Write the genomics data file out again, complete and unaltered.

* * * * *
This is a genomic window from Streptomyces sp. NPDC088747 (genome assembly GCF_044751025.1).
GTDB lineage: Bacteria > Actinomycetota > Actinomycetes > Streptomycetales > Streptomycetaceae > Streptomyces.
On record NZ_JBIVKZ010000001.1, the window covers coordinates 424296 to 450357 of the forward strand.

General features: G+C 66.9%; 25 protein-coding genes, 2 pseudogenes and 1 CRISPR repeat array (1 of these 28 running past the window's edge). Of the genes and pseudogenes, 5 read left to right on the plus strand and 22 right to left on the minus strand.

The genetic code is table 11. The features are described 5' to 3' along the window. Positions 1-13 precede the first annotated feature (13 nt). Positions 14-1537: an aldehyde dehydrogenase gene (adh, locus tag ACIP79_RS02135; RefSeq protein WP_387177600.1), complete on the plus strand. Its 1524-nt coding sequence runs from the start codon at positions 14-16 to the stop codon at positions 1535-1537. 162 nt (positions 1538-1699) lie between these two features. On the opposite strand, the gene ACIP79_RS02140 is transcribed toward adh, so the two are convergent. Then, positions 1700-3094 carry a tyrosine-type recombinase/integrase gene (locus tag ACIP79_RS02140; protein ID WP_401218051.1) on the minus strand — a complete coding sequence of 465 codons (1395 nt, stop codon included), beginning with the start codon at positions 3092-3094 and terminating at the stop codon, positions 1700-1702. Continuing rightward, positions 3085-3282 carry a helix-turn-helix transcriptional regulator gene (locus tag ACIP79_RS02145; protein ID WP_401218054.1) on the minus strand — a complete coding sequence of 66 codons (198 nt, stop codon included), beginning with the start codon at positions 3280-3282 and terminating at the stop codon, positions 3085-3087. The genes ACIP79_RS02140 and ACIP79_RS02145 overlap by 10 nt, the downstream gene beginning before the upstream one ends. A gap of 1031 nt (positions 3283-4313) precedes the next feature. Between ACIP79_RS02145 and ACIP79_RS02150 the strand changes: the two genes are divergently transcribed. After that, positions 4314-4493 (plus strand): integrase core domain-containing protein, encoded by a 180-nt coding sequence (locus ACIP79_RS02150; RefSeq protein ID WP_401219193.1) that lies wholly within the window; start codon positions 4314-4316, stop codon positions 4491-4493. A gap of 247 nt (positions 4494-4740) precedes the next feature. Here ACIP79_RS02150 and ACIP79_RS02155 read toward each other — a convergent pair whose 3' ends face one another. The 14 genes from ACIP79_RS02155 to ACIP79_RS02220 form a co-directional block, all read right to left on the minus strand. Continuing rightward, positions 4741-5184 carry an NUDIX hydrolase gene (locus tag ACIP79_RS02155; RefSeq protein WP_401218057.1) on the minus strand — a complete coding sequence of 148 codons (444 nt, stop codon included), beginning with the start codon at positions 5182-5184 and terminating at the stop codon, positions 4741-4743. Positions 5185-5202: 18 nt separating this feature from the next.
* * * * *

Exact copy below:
This is a genomic window from Streptomyces sp. NPDC088747 (genome assembly GCF_044751025.1).
GTDB lineage: Bacteria > Actinomycetota > Actinomycetes > Streptomycetales > Streptomycetaceae > Streptomyces.
On record NZ_JBIVKZ010000001.1, the window covers coordinates 424296 to 450357 of the forward strand.

General features: G+C 66.9%; 25 protein-coding genes, 2 pseudogenes and 1 CRISPR repeat array (1 of these 28 running past the window's edge). Of the genes and pseudogenes, 5 read left to right on the plus strand and 22 right to left on the minus strand.

The genetic code is table 11. The features are described 5' to 3' along the window. Positions 1-13 precede the first annotated feature (13 nt). Positions 14-1537: an aldehyde dehydrogenase gene (adh, locus tag ACIP79_RS02135; RefSeq protein WP_387177600.1), complete on the plus strand. Its 1524-nt coding sequence runs from the start codon at positions 14-16 to the stop codon at positions 1535-1537. 162 nt (positions 1538-1699) lie between these two features. On the opposite strand, the gene ACIP79_RS02140 is transcribed toward adh, so the two are convergent. Then, positions 1700-3094 carry a tyrosine-type recombinase/integrase gene (locus tag ACIP79_RS02140; protein ID WP_401218051.1) on the minus strand — a complete coding sequence of 465 codons (1395 nt, stop codon included), beginning with the start codon at positions 3092-3094 and terminating at the stop codon, positions 1700-1702. Continuing rightward, positions 3085-3282 carry a helix-turn-helix transcriptional regulator gene (locus tag ACIP79_RS02145; protein ID WP_401218054.1) on the minus strand — a complete coding sequence of 66 codons (198 nt, stop codon included), beginning with the start codon at positions 3280-3282 and terminating at the stop codon, positions 3085-3087. The genes ACIP79_RS02140 and ACIP79_RS02145 overlap by 10 nt, the downstream gene beginning before the upstream one ends. A gap of 1031 nt (positions 3283-4313) precedes the next feature. Between ACIP79_RS02145 and ACIP79_RS02150 the strand changes: the two genes are divergently transcribed. After that, positions 4314-4493 (plus strand): integrase core domain-containing protein, encoded by a 180-nt coding sequence (locus ACIP79_RS02150; RefSeq protein ID WP_401219193.1) that lies wholly within the window; start codon positions 4314-4316, stop codon positions 4491-4493. A gap of 247 nt (positions 4494-4740) precedes the next feature. Here ACIP79_RS02150 and ACIP79_RS02155 read toward each other — a convergent pair whose 3' ends face one another. The 14 genes from ACIP79_RS02155 to ACIP79_RS02220 form a co-directional block, all read right to left on the minus strand. Continuing rightward, positions 4741-5184 carry an NUDIX hydrolase gene (locus tag ACIP79_RS02155; RefSeq protein WP_401218057.1) on the minus strand — a complete coding sequence of 148 codons (444 nt, stop codon included), beginning with the start codon at positions 5182-5184 and terminating at the stop codon, positions 4741-4743. Positions 5185-5202: 18 nt separating this feature from the next.